As I am leaving the park, I see a man rocking back in forth quietly under a tree. He was the first person I saw when I entered the park and I did not talk to him. I am not going to avoid him now. What do I have to lose? It has been one of the most awkward outreach experiences of my life. I approach cautiously as he seems disturbed and fragile. I offer water and socks. He smiles, and says, “Yes, that would be great.” We chat about the weather and I point out what a nice shady tree he has found to sit under. “You can’t be crabby sitting under a crab tree.” I laugh hard and tell my new friend he has made my day. He says, “You better shake my hand!” Of course! Put the love of Jesus into practice! Don’t be crabby! “Pray in the Spirit at all times and on every occasion. Stay alert and be persistent in your prayers for all believers everywhere (Ephesians 6:18 NLT).”
— Michael Cox
Two double pump mochas
I head off to the street with a backpack filled with water, socks, and granola bars. The first person I stop to talk with has no interest in me, or my backpack. If looks could kill I would be cremated ashes scattered over the sea of I hate you. Undeterred, I walk across the street. There I see two of my favorite things. Starbucks and homeless people. I have recently received a twenty-five dollar gift card to the coffee monster and am itching to use it. I introduce myself to Joe and David and we become fast friends. We know some of the same people and agree that sweeping homeless camps is unhelpful. They tell me how all of their clothes and belongings are now in a King County storage facility somewhere as a result of their camp being swept. “They come in with police and a giant dump truck. They give you twenty-six minutes to leave.” The conversation moves toward future hopes and goals. We talk about David’s family history of suicide and the street friends he has lost. David tells me that what I am doing is a good witness to the love of Christ. I am encouraged, especially after my previous exchange up the street. The kind words of homeless friends always refresh my soul. The sweetness of Christ dwelling among us. “Hey, I have a Starbucks gift card. Do you guys want anything?” Without hesitation, “Two double pump mochas please.” We go inside. Starbucks is warm and friendly. I am fond of the staff here in particular. They seem to know the homeless customers by name and treat them like regular people. We get our coffee and arrange to meet tomorrow. Joe wants to get into housing and needs I.D. I always loved getting Starbucks gift cards when I was a mail carrier. It is fun to bless people living on the streets with glamorous coffee. Sweet treats always lead to better conversations and practical case management. “How sweet your words taste to me; they are sweeter than honey (Psalm 119:103 NLT).”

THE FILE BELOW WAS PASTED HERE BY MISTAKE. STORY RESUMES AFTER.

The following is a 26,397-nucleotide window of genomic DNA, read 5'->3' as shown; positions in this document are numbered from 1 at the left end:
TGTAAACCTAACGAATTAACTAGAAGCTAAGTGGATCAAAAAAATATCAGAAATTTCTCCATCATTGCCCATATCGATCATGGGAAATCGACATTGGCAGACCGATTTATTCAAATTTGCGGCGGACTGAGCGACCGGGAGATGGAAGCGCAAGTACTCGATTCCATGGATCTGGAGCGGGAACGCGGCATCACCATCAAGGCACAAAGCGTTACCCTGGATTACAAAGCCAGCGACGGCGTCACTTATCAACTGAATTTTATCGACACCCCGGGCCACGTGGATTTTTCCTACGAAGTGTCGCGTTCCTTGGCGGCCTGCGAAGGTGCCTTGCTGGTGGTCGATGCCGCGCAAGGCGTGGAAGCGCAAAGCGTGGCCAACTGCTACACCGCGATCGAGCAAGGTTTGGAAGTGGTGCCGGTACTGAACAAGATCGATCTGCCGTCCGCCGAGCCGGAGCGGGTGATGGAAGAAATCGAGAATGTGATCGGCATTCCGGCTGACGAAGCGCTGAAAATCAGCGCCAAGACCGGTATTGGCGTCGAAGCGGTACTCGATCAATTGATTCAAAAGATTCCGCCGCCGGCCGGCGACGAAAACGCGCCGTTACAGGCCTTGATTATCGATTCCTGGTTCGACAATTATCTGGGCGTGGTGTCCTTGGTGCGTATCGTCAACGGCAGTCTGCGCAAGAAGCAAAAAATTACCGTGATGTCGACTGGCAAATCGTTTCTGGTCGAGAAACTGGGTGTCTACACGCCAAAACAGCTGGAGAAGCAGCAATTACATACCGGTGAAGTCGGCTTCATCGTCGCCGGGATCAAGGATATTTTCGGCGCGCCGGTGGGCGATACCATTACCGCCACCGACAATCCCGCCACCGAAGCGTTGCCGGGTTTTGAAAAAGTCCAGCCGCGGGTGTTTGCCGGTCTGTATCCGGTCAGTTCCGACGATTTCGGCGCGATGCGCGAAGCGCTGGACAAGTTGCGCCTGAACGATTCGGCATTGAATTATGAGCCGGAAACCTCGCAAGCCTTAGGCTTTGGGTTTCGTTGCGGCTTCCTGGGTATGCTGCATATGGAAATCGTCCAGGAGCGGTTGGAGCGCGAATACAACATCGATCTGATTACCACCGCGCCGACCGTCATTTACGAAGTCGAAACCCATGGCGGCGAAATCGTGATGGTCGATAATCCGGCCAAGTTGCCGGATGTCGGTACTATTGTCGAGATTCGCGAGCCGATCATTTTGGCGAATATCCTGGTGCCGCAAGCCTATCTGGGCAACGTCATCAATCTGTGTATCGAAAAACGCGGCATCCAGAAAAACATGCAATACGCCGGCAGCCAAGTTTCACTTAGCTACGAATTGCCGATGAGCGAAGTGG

— Michael Cox
One ice pack, Aspirin, and chocolate milk
I met Carole in front of a nightclub on Broadway. An elderly
woman in a walker/wheelchair with a hugely swollen black eye. “I was punched in
the face by a man on the bus. The driver didn’t do anything.” She noticed the
priest collar my outreach partner was wearing and asked, “Are you Catholic,
Lutheran, or Presbyterian?” Whenever someone asks about faith matters, I assume
”Can I pray for you?” I ask as I kneel down with my bad back, arthritic knee, and seemingly endless supply of socks, water, and granola bars. “Yes, please,” Carole says with all the faith and expectation of a long-suffering disciple of Christ. The sweetest part of praying for a homeless woman in her sixties with a black eye, is when she prays for me. “Thank you, Lord, for sending Michael, for your comfort and provision. Bless him and care for him.” Our time ends as I give her an ice pack and an Aspirin. “Hey!” she yells as I am walking away, “Michael means he who is like God!” I yell back, “Try telling that to my wife!”
I see Carole two days later. With open hands, she folds mine
in to hers, closes her eyes and seems to pray silently. We make small talk
about the weather and how much her eye must hurt. “Do you have any chocolate milk?”
she asks with all the hope and charm of a child. “If I find some, I will be
back,” I say. Rite Aid up the street has a glorious selection of Darigold
beverages for $1.89, one of them being chocolate milk. I return with the holy
nectar and Carole is elated. “It feels so good in my tummy!”
“If a brother or sister is poorly clothed and lacking in daily food, and one of you says to them, “Go in peace, be warmed and filled,” without giving them the things needed for the body, what good is that? So also faith by itself, if it does not have works, is dead” (James 2:15-17, ESV).
— Michael Cox